Perhaps the best theme for my post would be Ship of Fools, but I decided to use another one of my old favorites: The Beatles’ “Yellow Submarine”

And the band begins to play (cue horns)

Ultimately, I felt that I just had to do a Lola’s List of Brutally Honest Observations. Let the finger-pointing begin: 

Finger PointingLet me not beat around the bush about this: Rush Limbaugh is a racist, sexist, anti-abortion, far-right conservative Republican. However, that does not qualify him for the Supreme Court, no matter how much he spouts off about Obama’s nominee. Rush needs a gentle reminder that one must have a law degree at the very minimum to sit on the highest court in the land, and unfortunately, or in this case, fortunately, Rush failed ballroom dancing. 

Michele Bachmann (of the one l) is still running around the halls of the Capitol making outrageous claims about subjects of which she has absolutely no knowledge, or at least, not knowledge in the traditional sense (you know, book learning and knowing when to get out of the rain kind of knowledge).  I’m not even going to touch the fallacies in her pronouncements about carbon dioxide being a natural product of the earth (even though I could go on for pages about natural products of the earth that, while they are natural, are also harmful and deadly, like arsenic). My suggestion to the Minnesota Congresswoman is that she go buy herself about 10 more truckloads of Mountain Dew so that she can keep C-Span electrified with her stand-up routine. What’s that? She’s serious? No really? Really . . . Ladies and Gentleman, I give you Sarah Palin’s running mate in 2012.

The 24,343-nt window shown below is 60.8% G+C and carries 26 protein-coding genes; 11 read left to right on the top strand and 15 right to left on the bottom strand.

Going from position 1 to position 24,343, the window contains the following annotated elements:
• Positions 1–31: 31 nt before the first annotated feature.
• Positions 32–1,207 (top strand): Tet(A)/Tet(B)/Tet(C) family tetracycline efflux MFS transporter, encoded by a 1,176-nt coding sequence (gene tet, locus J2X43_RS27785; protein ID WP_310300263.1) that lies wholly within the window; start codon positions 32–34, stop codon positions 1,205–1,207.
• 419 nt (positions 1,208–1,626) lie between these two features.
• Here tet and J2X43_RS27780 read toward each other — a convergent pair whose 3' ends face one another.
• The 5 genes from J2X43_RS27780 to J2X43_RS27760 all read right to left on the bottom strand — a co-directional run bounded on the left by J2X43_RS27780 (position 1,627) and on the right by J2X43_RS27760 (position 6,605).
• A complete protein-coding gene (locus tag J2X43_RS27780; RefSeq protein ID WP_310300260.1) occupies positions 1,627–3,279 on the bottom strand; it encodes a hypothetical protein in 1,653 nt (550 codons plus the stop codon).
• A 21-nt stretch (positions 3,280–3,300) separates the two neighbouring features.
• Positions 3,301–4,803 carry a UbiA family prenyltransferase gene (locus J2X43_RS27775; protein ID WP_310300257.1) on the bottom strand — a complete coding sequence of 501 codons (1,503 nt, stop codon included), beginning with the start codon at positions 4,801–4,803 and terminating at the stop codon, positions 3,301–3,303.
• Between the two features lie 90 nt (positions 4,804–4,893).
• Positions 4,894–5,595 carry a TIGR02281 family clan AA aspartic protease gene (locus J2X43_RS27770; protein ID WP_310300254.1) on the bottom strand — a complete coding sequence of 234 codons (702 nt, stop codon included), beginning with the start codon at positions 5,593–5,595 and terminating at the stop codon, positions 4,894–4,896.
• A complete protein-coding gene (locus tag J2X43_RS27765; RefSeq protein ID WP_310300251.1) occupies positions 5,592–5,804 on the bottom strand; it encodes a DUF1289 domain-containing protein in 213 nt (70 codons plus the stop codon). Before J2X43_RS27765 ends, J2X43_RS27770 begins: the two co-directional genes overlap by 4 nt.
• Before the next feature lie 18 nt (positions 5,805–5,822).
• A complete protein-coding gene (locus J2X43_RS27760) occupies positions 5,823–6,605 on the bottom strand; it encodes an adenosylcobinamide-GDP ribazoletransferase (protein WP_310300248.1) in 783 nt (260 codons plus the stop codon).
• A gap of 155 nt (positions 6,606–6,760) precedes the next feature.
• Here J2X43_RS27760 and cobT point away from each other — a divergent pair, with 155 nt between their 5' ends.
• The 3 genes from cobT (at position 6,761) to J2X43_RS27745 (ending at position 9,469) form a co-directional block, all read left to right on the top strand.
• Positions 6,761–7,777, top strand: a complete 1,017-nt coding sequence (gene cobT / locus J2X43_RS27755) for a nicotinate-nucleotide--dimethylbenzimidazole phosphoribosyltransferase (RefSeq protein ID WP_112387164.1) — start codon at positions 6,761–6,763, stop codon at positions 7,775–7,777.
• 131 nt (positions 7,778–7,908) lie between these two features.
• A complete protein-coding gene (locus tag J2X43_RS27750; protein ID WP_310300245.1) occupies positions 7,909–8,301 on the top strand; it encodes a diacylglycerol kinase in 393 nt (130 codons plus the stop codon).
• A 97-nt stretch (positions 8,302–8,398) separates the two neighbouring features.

Bill O’Reilly . . . what can I say? For years the man carried on a personal war with Dr. George Tiller, the doctor who was recently murdered while serving as an usher at his church’s Sunday services, the doctor who was murdered by a fanatic, the likes of whom I will address my next remarks. But let’s get back to Bill, shall we? Over the years, O’Reilly has vilified Tiller with statements such as [Tiller] “destroys fetuses for just about any reason right up until the birth date for $5,000.” 

O’Reilly has also compared Tiller of being guilty of  “Nazi stuff” (June 8, 2005). The snarky pundit also said in June of 2007 that there was “No question Dr. Tiller has blood on his hands.” O’Reilly did not put the gun in Scott Roeder’s hands, but O’Reilly did mark George Tiller as “Tiller the Baby Killer” again and again and again. This self-serving spewer of vitriol bears the burden of placing a target on George Tiller’s chest.

Vodpod videos no longer available.
 

To Sean “The Manatee” Hannity I offer the following advice: Please go to an ENT sooner rather than later so that you can get your hearing checked. It’s just becoming a drinking game now to see how many times you can misconstrue the words on a television clip featuring President Obama or any other liberal. For example, on June 3 of this year, you had the stones to claim that President Obama called the U.S. a Muslim nation when he addressed representatives of the Turkish government on April 6. Here is what President Obama actually said as compared to your interpretation 

President Obama: If you actually took the number of Muslim Americans, we’d be one of the largest Muslim countries in the world.

Sean Hannity: He honors the national day of prayer behind closed doors. Now, on his Middle East apology tour, the President calls the U.S. a “Muslim nation.”

President Obama: We do not consider ourselves a Christian nation, or a Jewish nation, or a Muslim nation. We consider ourselves a nation of citizens, who are bound by ideals

Sean Hannity: The same president who insists the U.S. is not a Christian nation is now calling us a Muslim nation.

Really, it’s embarrassing just to mention your name any more, at least for me. I cannot do it without snorting my Pepsi up my nose and making a big mess all over my computer screen.